In divorce cases, people often talk about doing what is best for the children when it comes to deciding which parent should get primary physical and legal custody of any minors involved in the separation. However, many factors go into deciding what is in the best interests of a child, and the concept can quickly become confusing.
Here are some of the factors that Oklahoma courts use when determining the best interests of a child.
Whether or not there has ever been abuse
The courts wish to protect children from harm, which means keeping them out of potentially abusive situations. Suppose one spouse is or has ever been physically, emotionally or sexually abusive to the other spouse or any of the children. In that case, a court may likely say that anything other than supervised visitation with that parent is not in the child’s best interest.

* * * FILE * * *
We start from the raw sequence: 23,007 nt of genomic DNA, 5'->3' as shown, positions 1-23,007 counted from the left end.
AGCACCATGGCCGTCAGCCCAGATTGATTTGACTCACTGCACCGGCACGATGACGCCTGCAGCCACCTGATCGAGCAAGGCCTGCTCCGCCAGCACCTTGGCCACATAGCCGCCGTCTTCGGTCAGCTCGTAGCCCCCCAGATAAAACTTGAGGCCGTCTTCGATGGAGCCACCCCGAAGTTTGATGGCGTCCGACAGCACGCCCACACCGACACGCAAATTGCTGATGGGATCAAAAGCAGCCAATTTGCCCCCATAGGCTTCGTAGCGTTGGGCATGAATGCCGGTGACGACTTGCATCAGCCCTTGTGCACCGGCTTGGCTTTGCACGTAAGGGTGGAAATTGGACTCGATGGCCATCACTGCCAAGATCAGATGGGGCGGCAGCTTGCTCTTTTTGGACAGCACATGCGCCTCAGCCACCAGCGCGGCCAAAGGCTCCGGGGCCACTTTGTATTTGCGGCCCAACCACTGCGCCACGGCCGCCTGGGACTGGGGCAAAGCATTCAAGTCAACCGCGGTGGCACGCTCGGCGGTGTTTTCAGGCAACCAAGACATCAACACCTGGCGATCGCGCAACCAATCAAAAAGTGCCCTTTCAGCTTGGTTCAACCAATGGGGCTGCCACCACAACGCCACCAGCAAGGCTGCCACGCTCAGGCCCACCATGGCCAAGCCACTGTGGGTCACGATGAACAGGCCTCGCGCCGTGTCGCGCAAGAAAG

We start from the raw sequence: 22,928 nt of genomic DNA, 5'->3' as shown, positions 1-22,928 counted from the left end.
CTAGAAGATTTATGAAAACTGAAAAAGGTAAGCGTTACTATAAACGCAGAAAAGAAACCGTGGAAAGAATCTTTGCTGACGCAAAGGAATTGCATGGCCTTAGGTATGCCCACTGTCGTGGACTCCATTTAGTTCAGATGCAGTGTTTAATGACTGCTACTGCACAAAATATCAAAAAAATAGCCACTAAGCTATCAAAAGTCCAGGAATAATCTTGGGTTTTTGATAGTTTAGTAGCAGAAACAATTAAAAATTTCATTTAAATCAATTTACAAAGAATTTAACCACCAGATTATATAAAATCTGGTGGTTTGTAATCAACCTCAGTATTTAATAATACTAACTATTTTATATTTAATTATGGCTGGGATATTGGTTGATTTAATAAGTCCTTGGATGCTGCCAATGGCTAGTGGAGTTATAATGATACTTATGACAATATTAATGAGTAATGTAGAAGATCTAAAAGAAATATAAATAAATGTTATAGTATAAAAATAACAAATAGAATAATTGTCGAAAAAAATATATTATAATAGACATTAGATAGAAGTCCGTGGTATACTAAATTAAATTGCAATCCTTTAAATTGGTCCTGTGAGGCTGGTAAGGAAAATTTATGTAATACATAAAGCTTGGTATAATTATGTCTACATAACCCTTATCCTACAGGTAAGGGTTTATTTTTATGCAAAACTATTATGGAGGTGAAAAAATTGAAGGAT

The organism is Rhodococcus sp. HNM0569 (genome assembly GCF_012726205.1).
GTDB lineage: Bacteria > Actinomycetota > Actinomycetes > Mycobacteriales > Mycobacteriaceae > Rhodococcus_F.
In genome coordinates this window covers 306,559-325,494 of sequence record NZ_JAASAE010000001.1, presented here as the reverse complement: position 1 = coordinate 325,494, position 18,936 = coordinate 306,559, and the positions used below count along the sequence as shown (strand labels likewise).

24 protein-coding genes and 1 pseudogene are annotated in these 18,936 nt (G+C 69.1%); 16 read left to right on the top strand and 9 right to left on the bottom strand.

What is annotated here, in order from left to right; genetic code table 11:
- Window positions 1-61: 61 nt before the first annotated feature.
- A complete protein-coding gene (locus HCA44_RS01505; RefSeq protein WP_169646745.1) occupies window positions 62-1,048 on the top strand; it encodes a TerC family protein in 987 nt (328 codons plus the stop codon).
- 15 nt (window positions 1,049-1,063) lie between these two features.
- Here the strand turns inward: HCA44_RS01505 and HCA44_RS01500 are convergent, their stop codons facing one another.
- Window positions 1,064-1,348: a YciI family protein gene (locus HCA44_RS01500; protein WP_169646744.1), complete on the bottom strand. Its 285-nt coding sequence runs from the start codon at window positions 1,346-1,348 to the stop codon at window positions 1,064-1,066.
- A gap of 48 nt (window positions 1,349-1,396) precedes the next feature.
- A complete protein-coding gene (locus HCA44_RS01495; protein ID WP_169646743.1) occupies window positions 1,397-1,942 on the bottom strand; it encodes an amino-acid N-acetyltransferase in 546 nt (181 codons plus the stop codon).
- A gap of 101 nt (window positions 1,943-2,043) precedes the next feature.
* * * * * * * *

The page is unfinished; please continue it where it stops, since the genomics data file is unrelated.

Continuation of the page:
Whether or not there is drug abuse
When someone has an addiction to drugs or alcohol, they may not be able to perform their responsibilities as well as they would when sober. A case of current drug abuse is another factor that plays into deciding the best interests of minors.
With whom the child prefers to live
Minors old enough to speak for themselves regarding which parent they prefer living with may also get some say in the court system. When a child is happy with where they live, it boosts their overall well-being.
Knowing what courts look at when determining the best interests of a child is helpful for parents to know what to expect.